Climate Crisis and the Environment

New Study Aids Scientists In Protecting Bowhead Whales

Bowhead whale in icy waters in Greenland
Ryan Keane

Conducted by scientists at the New England Aquarium’s Cabot Center for Ocean Life in the US, a new study has uncovered ways to potentially protect bowhead whales from harmful human interference.

The team of four aquarium scientists deployed a dataset to model a suitable habitat for bowhead whales in the Beaufort Sea, north of Alaska. Such distribution models consider factors like temperature and water chemistry. The reason this particular model is so effective is that it considers the presence of zooplankton, too – a common source of food for bowhead whales. Calculations estimate where the plankton will go and where, in turn, the whales will flock.

This information is so important to conservationists because it means they’re now better equipped at identifying where to place protections. New fishing guidelines and shipping routes could be implemented in those areas that are anticipating whales, so as to stop more humans from affecting the animals’ well-being.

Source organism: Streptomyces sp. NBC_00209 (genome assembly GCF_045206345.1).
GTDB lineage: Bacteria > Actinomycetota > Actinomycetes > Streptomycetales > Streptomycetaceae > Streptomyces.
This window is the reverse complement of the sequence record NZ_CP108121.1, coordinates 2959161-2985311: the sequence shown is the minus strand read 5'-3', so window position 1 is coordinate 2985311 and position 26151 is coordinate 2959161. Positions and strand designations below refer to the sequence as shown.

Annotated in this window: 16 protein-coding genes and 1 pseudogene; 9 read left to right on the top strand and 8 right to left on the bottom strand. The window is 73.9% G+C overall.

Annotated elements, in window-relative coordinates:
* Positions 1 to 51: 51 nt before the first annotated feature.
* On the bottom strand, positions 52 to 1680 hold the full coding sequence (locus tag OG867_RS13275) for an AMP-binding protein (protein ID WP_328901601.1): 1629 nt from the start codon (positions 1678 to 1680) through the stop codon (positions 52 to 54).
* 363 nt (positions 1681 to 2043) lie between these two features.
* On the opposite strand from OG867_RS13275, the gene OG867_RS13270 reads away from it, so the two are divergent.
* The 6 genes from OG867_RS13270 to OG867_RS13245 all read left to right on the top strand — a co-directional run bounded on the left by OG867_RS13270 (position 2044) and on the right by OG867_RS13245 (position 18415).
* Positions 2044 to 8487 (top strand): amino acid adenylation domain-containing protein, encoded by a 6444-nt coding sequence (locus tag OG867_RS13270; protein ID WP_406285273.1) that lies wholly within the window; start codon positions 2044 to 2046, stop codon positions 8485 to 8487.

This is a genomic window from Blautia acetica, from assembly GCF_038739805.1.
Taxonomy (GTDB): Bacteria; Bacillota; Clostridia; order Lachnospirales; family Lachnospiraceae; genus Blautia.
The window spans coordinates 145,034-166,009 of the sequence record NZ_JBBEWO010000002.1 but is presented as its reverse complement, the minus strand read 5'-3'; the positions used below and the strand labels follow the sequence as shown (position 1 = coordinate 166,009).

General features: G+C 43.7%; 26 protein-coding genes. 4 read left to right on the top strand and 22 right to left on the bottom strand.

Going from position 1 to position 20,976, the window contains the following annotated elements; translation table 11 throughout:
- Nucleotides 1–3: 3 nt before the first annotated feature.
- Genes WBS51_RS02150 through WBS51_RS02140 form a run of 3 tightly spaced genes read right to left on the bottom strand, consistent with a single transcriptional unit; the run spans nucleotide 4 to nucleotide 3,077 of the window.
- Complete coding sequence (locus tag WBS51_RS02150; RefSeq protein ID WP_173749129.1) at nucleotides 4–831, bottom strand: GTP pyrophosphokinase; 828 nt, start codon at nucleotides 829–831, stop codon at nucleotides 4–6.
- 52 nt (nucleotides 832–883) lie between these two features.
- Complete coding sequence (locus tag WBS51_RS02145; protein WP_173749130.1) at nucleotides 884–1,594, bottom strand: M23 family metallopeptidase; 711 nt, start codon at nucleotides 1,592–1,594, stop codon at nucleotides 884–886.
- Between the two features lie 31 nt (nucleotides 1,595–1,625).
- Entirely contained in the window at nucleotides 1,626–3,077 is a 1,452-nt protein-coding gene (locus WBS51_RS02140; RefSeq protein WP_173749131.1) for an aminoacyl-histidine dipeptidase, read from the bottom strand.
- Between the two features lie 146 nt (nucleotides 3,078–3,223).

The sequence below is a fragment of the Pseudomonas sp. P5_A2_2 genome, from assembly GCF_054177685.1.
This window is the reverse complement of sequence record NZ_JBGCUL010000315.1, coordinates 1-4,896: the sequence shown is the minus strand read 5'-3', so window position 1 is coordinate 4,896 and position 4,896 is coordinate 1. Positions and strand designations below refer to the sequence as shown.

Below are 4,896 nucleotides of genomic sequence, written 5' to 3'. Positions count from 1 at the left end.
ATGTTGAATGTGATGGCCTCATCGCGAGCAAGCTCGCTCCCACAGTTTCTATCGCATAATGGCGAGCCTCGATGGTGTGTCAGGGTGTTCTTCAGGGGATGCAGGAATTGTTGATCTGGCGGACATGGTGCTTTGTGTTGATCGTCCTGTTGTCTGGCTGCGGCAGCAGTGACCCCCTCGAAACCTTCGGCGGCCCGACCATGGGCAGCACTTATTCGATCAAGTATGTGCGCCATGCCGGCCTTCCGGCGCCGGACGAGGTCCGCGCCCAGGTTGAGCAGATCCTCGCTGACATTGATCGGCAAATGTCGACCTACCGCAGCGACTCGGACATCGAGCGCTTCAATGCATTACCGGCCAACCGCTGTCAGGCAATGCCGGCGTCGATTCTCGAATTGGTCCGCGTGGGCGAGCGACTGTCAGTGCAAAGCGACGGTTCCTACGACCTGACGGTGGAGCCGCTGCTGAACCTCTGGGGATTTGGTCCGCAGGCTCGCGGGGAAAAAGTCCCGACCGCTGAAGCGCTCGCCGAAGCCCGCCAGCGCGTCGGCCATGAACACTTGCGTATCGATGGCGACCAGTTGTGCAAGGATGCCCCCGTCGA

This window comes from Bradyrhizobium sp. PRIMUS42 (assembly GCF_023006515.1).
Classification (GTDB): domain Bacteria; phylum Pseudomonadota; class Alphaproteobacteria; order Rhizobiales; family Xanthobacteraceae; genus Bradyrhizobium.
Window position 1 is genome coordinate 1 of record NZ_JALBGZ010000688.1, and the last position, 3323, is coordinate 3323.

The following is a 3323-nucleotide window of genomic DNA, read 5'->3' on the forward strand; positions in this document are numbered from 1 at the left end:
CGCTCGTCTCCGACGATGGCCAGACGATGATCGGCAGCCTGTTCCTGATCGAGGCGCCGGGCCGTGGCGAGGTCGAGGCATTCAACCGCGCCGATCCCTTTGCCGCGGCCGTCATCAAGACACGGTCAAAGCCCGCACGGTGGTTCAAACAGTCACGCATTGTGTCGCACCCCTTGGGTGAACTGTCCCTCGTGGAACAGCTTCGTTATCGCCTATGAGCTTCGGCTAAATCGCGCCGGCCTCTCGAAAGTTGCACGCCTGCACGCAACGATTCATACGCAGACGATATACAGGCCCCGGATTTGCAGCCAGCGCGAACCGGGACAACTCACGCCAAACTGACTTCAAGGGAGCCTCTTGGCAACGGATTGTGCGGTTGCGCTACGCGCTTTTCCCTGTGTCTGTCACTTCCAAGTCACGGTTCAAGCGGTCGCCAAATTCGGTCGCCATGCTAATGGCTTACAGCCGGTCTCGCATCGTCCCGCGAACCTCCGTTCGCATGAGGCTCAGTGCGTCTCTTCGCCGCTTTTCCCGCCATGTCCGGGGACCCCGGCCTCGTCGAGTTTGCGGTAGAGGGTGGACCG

Some worry that if action is not swiftly taken, the situation in Greenland’s waters may extend elsewhere

Generally, bowhead whales aren’t considered threatened; their IUCN category is Least Concern. But in the waters of West Greenland, they’re Near Threatened and in the waters of East Greenland, they’re Vulnerable.

As the effects of climate change continue to grow and more marine life collides with boats and fishing nets, some worry that if action is not swiftly taken, the situation in Greenland’s waters may extend elsewhere.

It’s why the results of this Cabot Center-led study have the scientists feeling optimistic. Dan Pendleton, one of the scientists involved in the investigation, says he hopes to use the prey-centric model to help track and protect right whales, too – a critically endangered species. Right whales were almost hunted to extinction until they received international protection from whaling in 1935. They’re a species made up of less than 400 individuals that migrate along the east coast of the US and Canada, but Pendleton has noticed profound shifts in their travel patterns.

Warm water that’s been coming into the Gulf of Maine has affected the supply of their primary prey,” he explains. “They’re just not in the places that they’ve been in for the last 40 years”.

Perhaps, with a similar amount of monitoring, other whale species could benefit. But, for now, scientists are offering information on how to improve fishing and boating habits to protect bowheads and maybe right whales. It’s just hoped that people in positions of power will take it on board.

Ryan Keane

Featured image by Anne-Line Brink from Flickr. Image licence found here. No changes made to this image.

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